Reality: There are no rights within the CRC which permit children to engage in any of these activities, nor remove the right of the parent to raise their child as they wish. Rather, it is violence towards children which contributes to these types of behaviours. The CRC prohibits all forms of violence towards children in order to prevent this, thereby better protecting the dignity and integrity of the child and protecting the rights of the parents. It is also a framework which can support the Fa’asamoa as the Inquiry found in the case of Tavita. Samoa was actually involved in the development of the CRC and a leader in signing it before any of the other Pacific countries, as it was recognized at the time as embodying the principles of the Fa’asamoa and the Constitution. Used effectively it can strengthen the Fa’asamoa and application of religious values.


Myth 13: The Convention on the Rights of a Child (CRC) interferes with parental responsibility to discipline and raise one’s children.

Reality: The CRC affirms the right and responsibility of the parent to raise their children in their best interests. The CRC contains a series of rights for children to ensure their development and freedom from actions that are not in their best interests, such as ensuring they are raised in an environment that is free from violence or other inhuman or degrading punishments. No other limitations are put upon a parent’s right and responsibility to raise and discipline their child.


Myth 14: The Bible says that wives are inferior to husbands and should be physically disciplined if they fail to obey.

Reality: The Bible is quite clear that men and women were created equally in the image of God and there is absolutely no reference to physical discipline between husband and wife or intimate partners. On the contrary there are extensive teachings around nonviolence, kindness, tolerance, peacefulness and even sacrifice. This myth is perpetuated by those seeking to maintain the current patriarchal system.


Myth 15: Banning corporal punishment will mean lots of parents end up in jail.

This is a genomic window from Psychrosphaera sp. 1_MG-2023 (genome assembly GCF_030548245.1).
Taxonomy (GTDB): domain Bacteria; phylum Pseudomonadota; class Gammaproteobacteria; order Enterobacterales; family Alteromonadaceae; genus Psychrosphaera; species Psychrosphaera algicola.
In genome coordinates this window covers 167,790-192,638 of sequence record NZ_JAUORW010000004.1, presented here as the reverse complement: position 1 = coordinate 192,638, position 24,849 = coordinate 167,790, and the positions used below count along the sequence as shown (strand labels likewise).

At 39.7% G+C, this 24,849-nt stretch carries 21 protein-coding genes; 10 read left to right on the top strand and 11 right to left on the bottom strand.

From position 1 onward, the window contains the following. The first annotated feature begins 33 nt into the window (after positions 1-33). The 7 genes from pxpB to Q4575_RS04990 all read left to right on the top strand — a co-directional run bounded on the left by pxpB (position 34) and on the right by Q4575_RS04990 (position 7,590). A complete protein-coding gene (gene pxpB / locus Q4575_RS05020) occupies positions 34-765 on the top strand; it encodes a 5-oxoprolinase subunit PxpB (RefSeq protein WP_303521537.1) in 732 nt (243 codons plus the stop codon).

Reality: “Parents are not jailed for a single spanking, just as adults are not imprisoned for slapping another adult once.” To claim that such a law would lead to a mass imprisonment of parents is melodramatic and indicates the person using such an argument is looking for an excuse to carry on smacking children. Only adults who continually and/or severely beat their children will risk attention from the police and a custodial sentence.


Myth 16: Banning corporal punishment will lead to increased crime. 

Reality: Because of the complex nature of crime rates in society it is difficult to accurately attribute cause and effect in relation to corporal punishment. There is no definitive evidence to suggest this to be the case and research tends to show that the opposite is true, that banning corporal punishment can reduce crime rates and lead to a range of other positive societal outcomes. Sweden, for example, has one of the lowest homicide rates in the world. 

The Inquiry has found how violence breeds violence so in itself must surely increase violent crime. The police reported an increase of violent crime in Samoa, supporting this conclusion. Further, the effects of family violence have consequences that increase the risk of many crimes. It increases school drop-out rates, which leads to lack of income which leads to stealing. 

It leads to anti-social behaviour that leads in turn to crime. None of the consequences of violence are related to the reduction of crime. If we conclude that all physical and harsh verbal discipline of children is violence then it appears highly likely that this will only increase crime rates overall, whilst a ban on corporal punishment is likely to lower crime rates.